Here is a list of financial resolutions to help you become better off at the end
Eliminate personal debt – Brad and Angie had fallen into the very common habit of buying lots of “stuff” with their credit cards and were soon carrying a balance from month to month. At 19.9%, it is very expensive to live this kind of lifestyle. And any new purchases attract the same financial charge from date of purchase.
To start getting ahead, they quit using their credit cards and simply stopped making truly unnecessary purchases. Brad and Angie realize that they have to be less inclined to make “want” item purchases by convincing themselves that they are not necessary.
Be prepared for annual bills – Jason was always scrambling at property tax time to pay the bill. This year, he took last year’s amount, added ten percent and divided by twelve. He arranged to have this amount withdrawn automatically from his bank account each month and deposited into a separate savings plan. A few months after starting this plan, Jason barely noticed the withdrawals. When the property tax bill arrives, he will have the full amount to pay it without scrambling for the funds. Plus, he earns interest on his property tax deposits.
Invest regularly – Curt and Courtney want to save regularly, but found that there was more month left at the end of their pay cheques. They decided to pay themselves first. Easily said, but how do you do it?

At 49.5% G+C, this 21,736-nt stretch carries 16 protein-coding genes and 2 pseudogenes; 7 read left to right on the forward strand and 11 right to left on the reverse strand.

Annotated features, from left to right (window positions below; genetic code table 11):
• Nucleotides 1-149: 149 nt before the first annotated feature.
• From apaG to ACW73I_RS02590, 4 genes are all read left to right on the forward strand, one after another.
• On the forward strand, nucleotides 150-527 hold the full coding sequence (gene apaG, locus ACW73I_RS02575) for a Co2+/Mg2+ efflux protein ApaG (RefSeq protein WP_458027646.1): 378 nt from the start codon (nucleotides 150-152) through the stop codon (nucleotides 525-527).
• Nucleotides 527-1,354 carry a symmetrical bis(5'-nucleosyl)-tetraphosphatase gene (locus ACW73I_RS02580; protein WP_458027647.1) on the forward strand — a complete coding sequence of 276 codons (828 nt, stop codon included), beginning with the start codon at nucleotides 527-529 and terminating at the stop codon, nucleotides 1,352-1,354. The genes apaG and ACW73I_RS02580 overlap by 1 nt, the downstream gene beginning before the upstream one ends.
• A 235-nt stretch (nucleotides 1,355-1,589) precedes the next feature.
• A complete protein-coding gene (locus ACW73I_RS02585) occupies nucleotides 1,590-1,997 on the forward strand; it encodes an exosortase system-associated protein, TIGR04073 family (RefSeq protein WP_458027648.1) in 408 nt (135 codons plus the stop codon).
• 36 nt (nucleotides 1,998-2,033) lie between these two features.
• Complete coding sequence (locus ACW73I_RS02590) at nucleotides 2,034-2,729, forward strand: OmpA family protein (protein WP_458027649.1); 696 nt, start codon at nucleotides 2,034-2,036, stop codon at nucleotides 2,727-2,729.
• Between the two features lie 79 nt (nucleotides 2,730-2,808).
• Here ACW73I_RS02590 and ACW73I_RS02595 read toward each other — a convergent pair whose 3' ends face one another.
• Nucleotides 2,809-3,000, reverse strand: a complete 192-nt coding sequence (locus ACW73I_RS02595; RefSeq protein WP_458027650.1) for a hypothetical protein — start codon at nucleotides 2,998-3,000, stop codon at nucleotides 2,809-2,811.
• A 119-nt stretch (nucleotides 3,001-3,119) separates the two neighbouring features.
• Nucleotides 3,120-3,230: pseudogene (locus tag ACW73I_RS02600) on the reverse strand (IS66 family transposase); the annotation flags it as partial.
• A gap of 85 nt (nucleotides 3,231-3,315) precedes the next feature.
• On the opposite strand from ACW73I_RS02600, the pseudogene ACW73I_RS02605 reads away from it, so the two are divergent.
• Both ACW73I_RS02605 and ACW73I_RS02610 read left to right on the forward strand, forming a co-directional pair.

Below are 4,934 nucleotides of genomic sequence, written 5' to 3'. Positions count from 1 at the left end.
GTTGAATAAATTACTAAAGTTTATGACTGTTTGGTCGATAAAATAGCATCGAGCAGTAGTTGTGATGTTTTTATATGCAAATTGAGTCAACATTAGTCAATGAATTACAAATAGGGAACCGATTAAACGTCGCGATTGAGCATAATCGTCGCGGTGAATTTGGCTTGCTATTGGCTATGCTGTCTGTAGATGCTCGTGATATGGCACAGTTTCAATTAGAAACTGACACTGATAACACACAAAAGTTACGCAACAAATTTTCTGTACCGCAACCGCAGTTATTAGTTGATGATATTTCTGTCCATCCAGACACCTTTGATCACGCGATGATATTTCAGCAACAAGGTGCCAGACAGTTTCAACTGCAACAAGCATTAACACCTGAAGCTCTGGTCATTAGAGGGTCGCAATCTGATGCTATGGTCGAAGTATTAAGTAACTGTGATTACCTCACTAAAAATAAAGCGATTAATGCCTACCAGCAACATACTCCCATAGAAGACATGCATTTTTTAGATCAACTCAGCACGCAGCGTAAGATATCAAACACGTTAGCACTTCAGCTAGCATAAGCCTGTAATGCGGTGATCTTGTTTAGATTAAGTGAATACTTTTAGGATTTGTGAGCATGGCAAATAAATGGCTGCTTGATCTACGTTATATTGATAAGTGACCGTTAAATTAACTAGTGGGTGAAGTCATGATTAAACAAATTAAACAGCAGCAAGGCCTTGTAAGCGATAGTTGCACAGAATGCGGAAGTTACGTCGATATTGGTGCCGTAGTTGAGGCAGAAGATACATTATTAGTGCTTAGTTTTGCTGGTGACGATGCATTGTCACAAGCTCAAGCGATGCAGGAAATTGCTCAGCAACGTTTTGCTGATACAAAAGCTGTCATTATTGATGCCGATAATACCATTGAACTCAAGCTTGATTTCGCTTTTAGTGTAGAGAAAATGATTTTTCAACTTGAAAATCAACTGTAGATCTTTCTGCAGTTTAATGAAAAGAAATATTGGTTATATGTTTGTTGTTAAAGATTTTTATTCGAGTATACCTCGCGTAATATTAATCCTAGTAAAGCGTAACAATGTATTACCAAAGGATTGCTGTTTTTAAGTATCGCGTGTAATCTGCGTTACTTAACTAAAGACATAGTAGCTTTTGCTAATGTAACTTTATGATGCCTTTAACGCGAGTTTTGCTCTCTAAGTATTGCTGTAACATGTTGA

By committing to a set percentage of income each month is the best start. Curt and Courtney opened a joint investment fund account and arranged for 20% of Courtney’s income to be withdrawn from their bank account each month for deposit to the investment account. They will adjust the amount withdrawn annually to reflect increases in income. Their goal is to have the investment fund account pay them income once the balance reaches $25,000 to help cover the cost of their annual summer vacation. Curt and Courtney will continue to make deposits to their plan from current income. This investment income will eventually cover more lifestyle expenses.
Invest tax refunds and windfalls – Kathie makes regular deposits to her RRSP and gets a nice refund every spring. In the past, she would go on a little spending spree and really had nothing to show for it at the end of the year. This year, Kathie will deposit her refund cheque in her RRSP. This will also increase her contribution amount and give her a larger refund next year.
Let’s say that her refund is $2,500 each year. By putting her refunds into her RRSP each year and assuming 6% annual compound return, Kathie’s RRSP will be about $91,964 bigger in twenty years.
Don’t give up – New Years Resolutions don’t always get followed. If you fall off track, get back on and try again. Don’t be too hard on yourself if you stray from your plan. Richard Exely said, “Failing doesn’t make you a failure. Giving up, accepting your failure, refusing to try again does!” Try starting with one financial resolution and add more over time. You don’t have to do it all at once. – M Dumond